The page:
November 9, 1989
A Hiram study abroad trip is in progress when the Berlin Wall falls. The group of 20 students was lead by professors David and Sigrid Anderson and Denny Taylor.

September 7, 1995
The new library is dedicated.

September 23, 1999
Hiram College celebrates its 150th anniversary during Campus Day. The day's 'alien' theme included the 'abductions' of students, faculty, and administration. Ransoms, paid by sympathetic friends, went to local charities. Following the traditional faculty-served brunch, students were treated to free massages and alien-hair makeovers. The day was filled with other fun happenings including service projects around campus.

April 7, 2000
The Esther and Carl Gerstacker Science Hall is dedicated. Featuring state-of-the-art laboratories, the building is named in honor of Esther Schuette Gerstacker '36 and her husband. It also provides office space for several branches of the sciences, encouraging collaboration.

September 11, 2001
National tragedy struck as the world watched the Pentagon burn and the World Trade Center towers collapse. As news of a third crash in Pennsylvania field was reported, Hiram, like most places, took a jagged, collective breath and fell seemingly still. Only the solemn, quiet undertones conveying the news across campus revealed the strong undercurrent of tension teetering on alarm. As the college community gathered around the flag pole for contemplation and prayers, classes continued, although most evolved into somber ad-hoc discussion forums. Later in the day, floor meetings took place around the campus and a vigil was held at Hiram Church. In the following days, official discussion groups held by professors took place on the campus green. Elsewhere in the world, two study abroad groups, one in France and one in England, received news of their families through Hiram College's Center for International Studies.

February 14, 2002
Nadine Strossen, president of the American Civil Liberties Union, and Kyle Olsen, a leading expert in biological weapons, participate in a Hiram College panel discussion concerning issues of liberty and national security.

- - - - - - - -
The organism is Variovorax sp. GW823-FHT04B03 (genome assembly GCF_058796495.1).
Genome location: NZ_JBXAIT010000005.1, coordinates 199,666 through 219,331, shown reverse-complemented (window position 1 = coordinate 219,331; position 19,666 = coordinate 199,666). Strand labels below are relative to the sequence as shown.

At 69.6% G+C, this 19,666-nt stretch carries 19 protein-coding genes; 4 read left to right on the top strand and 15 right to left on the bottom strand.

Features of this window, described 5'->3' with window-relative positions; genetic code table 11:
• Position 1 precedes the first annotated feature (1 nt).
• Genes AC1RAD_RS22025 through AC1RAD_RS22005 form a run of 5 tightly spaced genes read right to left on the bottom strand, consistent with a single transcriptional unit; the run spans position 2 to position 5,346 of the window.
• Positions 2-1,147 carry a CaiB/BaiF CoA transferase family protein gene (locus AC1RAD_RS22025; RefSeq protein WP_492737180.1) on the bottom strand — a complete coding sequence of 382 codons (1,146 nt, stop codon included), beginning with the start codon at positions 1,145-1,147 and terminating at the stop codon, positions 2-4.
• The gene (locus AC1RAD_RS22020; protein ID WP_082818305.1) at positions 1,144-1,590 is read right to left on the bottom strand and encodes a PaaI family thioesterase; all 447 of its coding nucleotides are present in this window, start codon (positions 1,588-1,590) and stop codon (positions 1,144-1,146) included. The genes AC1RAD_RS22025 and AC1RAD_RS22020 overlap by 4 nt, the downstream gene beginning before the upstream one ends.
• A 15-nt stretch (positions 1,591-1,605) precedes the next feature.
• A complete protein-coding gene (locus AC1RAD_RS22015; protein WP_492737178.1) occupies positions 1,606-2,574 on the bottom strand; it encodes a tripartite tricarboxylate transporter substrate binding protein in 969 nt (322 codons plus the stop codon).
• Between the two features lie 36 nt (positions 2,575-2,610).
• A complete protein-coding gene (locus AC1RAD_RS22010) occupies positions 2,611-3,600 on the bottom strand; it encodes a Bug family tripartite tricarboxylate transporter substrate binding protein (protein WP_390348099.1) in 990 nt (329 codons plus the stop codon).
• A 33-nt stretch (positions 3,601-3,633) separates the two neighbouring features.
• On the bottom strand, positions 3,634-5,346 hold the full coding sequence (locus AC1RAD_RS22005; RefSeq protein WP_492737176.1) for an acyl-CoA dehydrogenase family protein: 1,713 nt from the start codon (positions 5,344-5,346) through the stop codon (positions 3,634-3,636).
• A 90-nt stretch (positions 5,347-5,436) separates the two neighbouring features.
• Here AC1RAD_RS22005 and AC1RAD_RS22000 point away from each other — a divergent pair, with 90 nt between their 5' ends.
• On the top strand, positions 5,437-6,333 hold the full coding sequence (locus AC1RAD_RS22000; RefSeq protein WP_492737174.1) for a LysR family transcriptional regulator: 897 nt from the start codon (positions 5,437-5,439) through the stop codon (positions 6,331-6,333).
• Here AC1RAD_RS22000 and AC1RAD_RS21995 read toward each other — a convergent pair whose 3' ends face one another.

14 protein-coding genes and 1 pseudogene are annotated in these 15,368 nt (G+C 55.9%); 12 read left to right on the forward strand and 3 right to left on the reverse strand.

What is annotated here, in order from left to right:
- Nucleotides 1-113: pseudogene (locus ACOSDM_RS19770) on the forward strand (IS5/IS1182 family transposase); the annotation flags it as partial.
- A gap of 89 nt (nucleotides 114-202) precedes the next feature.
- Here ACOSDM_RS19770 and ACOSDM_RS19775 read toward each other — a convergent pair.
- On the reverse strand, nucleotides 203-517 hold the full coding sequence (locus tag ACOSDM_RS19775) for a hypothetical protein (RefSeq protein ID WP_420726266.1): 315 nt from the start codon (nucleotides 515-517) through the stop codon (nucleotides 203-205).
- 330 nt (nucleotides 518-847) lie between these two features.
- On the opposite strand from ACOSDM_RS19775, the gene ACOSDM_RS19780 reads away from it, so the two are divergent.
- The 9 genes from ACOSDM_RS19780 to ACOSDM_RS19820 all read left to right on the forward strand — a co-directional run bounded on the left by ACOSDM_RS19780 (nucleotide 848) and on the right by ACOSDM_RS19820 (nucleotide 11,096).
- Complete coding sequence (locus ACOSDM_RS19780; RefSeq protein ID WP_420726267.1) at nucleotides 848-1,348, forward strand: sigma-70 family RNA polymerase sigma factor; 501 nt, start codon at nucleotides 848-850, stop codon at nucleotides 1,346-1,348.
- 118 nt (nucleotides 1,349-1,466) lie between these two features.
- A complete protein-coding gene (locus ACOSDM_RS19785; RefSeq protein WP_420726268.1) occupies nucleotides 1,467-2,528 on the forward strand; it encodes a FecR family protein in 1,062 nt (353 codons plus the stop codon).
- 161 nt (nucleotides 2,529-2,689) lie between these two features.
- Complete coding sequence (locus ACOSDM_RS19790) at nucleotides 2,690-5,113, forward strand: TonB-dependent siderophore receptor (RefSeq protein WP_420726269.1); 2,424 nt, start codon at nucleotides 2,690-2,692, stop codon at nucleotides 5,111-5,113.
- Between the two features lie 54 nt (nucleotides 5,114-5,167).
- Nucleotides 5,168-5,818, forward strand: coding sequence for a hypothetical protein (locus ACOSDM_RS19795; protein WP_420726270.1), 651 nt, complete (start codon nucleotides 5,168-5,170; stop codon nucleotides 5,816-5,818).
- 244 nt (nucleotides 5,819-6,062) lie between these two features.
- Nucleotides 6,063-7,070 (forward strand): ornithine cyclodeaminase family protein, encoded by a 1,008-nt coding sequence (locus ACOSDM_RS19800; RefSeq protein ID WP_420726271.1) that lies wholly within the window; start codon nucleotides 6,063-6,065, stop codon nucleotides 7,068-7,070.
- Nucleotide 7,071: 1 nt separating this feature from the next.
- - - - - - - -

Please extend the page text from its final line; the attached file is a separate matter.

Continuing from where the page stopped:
April 7, 2002
Hiram alumnus and novelist Scott Lax speaks at a college assembly about the film adapted from his novel, The Year That Trembled. Filmed during the summer of 2001 in Hiram, Chagrin Falls, and Garrettsville, the film premiered at the Cleveland International Film Festival. Award-winning writer Jay Craven wrote the film's screenplay.

June 12, 2003
Hiram unveils its new Terrier logo at the annual alumni golf outing. Designed by Kimberly Torda, the college's graphic designer, and former All-American golfer Gary Lipski '71, the image features a contemporary profile of a terrier along with a new typeface.

September 13, 2003
The dedication and ground-breaking ceremony is held for the new Les and Kathy Coleman Sports, Recreation and Fitness Center. Faculty, staff, trustees, investors and students attended the luncheon and ceremony. A football game followed. The Coleman Center project will consist of renovations to the existing facilities and a building addition. The addition, which will be the new field house, will wrap around the south side of the football field. This project will add 86,000-square-feet to the existing structure and will house fitness rooms, meeting and office spaces, classrooms, and a gymnasium with an elevated indoor running track.

October 4, 2003
The Dr. Myrtis E. Herndon Softball Field begins its life with a dedication ceremony and an exhibition softball game between the Hiram Terriers and the Oberlin Yeowomen. The field's namesake, Dr. Myrtis Herndon, was a faculty member of Hiram's athletic department for 30 years. During that time, she taught physical education classes and worked as a coach, official, and administrator.